This morning at the Craft Brewers Conference in Washington, D.C., the Brewers Association presented their annual State of the Industry report.
The craft beer market is crowded, with over 5,300 U.S. breweries currently operating, but it’s still growing — an average of two new breweries open each day. Overall, new brewery growth has slowed from an 18% jump in 2013 and 2014, to 12% in 2015, down to 6% in 2016. Bart Watson, the Association’s Chief Economist, said to expect that to be the “new normal” growth rate for the industry.
“We’ve seen this before,” said Paul Gatza, Director of the Brewers Association, in reference to the slowed growth and pointing to the 1997 cover of New Brewer Magazine headlined “Growth slows in a crowded market.” (There were around 1,396 breweries open in 1997).
826 new breweries opened in 2016, down from the previous two years, although with more than 2,000 unopened breweries currently hold federal brewing permits, more are on the way. Only 97 breweries closed their doors in 2016, around the same percentage of that closed the previous two years, but Watson also predicts an increase in closings. “In the long run we have to expect with more competition there will be more closings.”
IPAs continue to dominate the craft beer marketshare — “I’ve been on stage here at CBC for four years which means I’ve got to talk about IPAs four times,” Watson joked — comprising 25.4% of all craft beer sales. He noted big growth among lighter beer styles, such as golden ales (up 51.2%) and saison/farmhouse ales (up 44.4%).
The BA emphasized quality as a continuing concern, and preceded this year’s state of the industry keynote with a quality panel that included Larry Horwitz from Four String Brewing Company in Columbus.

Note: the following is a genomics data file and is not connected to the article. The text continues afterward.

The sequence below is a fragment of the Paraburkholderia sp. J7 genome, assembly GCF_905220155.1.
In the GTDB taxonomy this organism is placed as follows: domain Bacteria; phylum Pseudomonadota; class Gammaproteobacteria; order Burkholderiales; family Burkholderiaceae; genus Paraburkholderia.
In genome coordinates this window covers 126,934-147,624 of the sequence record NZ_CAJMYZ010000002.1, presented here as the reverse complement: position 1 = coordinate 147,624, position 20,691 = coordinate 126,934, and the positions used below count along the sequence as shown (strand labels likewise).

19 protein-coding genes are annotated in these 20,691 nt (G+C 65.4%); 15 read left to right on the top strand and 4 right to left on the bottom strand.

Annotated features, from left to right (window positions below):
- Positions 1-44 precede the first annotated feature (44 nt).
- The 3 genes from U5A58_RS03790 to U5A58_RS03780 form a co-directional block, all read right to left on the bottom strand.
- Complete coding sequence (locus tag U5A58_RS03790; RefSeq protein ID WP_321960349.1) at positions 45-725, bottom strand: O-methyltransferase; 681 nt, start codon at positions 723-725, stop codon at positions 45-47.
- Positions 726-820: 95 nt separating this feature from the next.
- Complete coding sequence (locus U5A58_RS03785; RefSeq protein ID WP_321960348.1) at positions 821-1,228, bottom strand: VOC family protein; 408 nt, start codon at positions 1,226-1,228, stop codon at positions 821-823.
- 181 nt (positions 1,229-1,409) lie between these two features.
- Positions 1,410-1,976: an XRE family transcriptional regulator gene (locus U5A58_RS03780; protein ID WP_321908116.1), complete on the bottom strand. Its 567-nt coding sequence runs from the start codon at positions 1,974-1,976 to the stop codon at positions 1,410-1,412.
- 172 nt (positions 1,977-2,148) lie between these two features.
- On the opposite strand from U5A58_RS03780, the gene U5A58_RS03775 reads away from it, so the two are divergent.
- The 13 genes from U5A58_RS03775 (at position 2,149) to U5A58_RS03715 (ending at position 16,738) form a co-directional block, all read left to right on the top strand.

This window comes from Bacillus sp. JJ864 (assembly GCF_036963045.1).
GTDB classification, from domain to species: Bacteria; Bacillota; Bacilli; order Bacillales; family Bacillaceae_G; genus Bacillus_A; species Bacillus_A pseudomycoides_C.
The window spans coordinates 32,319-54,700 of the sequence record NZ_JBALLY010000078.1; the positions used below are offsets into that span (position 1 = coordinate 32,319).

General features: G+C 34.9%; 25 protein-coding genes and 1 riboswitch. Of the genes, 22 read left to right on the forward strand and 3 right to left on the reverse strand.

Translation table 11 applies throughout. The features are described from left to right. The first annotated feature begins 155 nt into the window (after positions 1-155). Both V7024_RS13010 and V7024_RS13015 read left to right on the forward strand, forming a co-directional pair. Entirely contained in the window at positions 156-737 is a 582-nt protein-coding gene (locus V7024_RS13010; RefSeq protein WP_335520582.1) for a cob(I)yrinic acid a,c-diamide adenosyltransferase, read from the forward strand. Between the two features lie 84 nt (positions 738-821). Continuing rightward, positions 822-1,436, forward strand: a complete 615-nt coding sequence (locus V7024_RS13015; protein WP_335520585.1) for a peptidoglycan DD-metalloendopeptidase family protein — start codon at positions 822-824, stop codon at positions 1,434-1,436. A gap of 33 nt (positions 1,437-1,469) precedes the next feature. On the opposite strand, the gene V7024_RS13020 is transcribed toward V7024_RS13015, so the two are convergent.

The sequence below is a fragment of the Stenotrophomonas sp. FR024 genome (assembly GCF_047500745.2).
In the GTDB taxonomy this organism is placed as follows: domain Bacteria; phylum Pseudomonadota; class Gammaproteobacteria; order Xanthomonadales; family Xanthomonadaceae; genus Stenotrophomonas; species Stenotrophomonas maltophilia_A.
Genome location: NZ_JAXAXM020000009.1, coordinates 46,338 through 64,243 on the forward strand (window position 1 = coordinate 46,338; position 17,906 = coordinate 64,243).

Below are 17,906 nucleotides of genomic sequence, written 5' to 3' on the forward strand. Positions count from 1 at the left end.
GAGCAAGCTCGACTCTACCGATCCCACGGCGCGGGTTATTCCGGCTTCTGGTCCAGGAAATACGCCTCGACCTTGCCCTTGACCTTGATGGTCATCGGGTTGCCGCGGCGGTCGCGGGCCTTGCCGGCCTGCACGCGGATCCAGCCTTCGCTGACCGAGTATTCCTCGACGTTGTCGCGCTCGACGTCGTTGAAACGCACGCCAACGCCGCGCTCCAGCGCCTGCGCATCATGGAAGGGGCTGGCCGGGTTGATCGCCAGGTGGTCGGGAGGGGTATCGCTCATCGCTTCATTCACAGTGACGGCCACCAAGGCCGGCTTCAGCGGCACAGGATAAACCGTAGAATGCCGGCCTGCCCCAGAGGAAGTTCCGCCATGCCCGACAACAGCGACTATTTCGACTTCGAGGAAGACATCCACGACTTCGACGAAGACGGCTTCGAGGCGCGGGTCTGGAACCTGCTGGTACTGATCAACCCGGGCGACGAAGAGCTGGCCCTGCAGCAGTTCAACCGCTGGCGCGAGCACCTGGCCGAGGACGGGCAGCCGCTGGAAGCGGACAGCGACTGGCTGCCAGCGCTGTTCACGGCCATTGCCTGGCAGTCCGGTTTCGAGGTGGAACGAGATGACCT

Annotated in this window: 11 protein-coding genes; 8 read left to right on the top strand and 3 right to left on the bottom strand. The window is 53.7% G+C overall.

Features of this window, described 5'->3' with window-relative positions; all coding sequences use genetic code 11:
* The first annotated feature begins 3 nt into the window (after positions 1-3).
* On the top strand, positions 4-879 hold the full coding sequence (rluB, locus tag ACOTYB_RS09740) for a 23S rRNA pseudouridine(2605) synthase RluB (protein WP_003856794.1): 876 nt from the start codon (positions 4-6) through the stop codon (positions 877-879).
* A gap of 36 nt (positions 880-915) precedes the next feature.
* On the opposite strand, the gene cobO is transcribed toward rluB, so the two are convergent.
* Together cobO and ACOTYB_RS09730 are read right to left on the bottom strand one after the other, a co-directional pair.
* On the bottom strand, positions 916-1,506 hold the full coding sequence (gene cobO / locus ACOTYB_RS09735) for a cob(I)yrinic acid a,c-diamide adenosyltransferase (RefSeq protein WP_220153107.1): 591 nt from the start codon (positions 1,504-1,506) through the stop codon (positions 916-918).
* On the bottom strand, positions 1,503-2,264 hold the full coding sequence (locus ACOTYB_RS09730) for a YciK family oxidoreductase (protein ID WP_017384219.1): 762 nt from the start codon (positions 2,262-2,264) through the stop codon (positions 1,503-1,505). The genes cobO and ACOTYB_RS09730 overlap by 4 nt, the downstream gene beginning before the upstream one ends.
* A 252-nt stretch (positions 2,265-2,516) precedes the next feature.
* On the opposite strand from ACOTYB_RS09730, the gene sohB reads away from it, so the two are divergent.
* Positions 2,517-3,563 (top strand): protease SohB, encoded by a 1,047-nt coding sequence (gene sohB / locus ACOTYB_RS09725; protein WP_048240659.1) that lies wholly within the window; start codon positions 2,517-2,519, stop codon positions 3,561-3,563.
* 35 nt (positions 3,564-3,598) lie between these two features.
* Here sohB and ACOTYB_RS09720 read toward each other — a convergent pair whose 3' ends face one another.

“Every successful brewery has to solve the problem of how to achieve both great quality and creativity,” said Horwitz. “High quality beer is not an accident. Successful breweries will plan for creativity and innovation.”
The BA also pointed to the merger of Anheuser-Busch InBev and SABMiller as a top concern, as well as the acquisition of small breweries by the large corporate breweries, though such acquisitions were down in 2016 from the previous year. These acquisitions can create confusion among consumers.
“There’s some confusion about breweries that are assumed to have been acquired when in fact they are still small and independent, and some companies are assumed to be small and independent when in fact they’ve been acquired,” said Gatza.
Increasing diversity among craft brewery employees and beer drinkers was highlighted as a key topic of focus for the Association this year. “Diversity is not a problem to be solved, it’s a value to be lived” said Bob Pease, CEO and President of the Brewers Association.
As part of this effort, the Association has revised their advertising guidelines for breweries.
“We want to stay away from beer names and labels that can be offensive,” said Gatza.
To enforce this, breweries whose business names, beer names or label artwork are deemed to be potentially offensive by an outside committee will no longer be permitted to promote any medal or award they claim at the BA-owned World Beer Cup or Great American Beer Festival, although such breweries will still be allowed to enter the competitions.
The BA also plans to continue to support research and development of beer ingredients, and currently has granted 14 grants for barley development and another eight toward hops growth.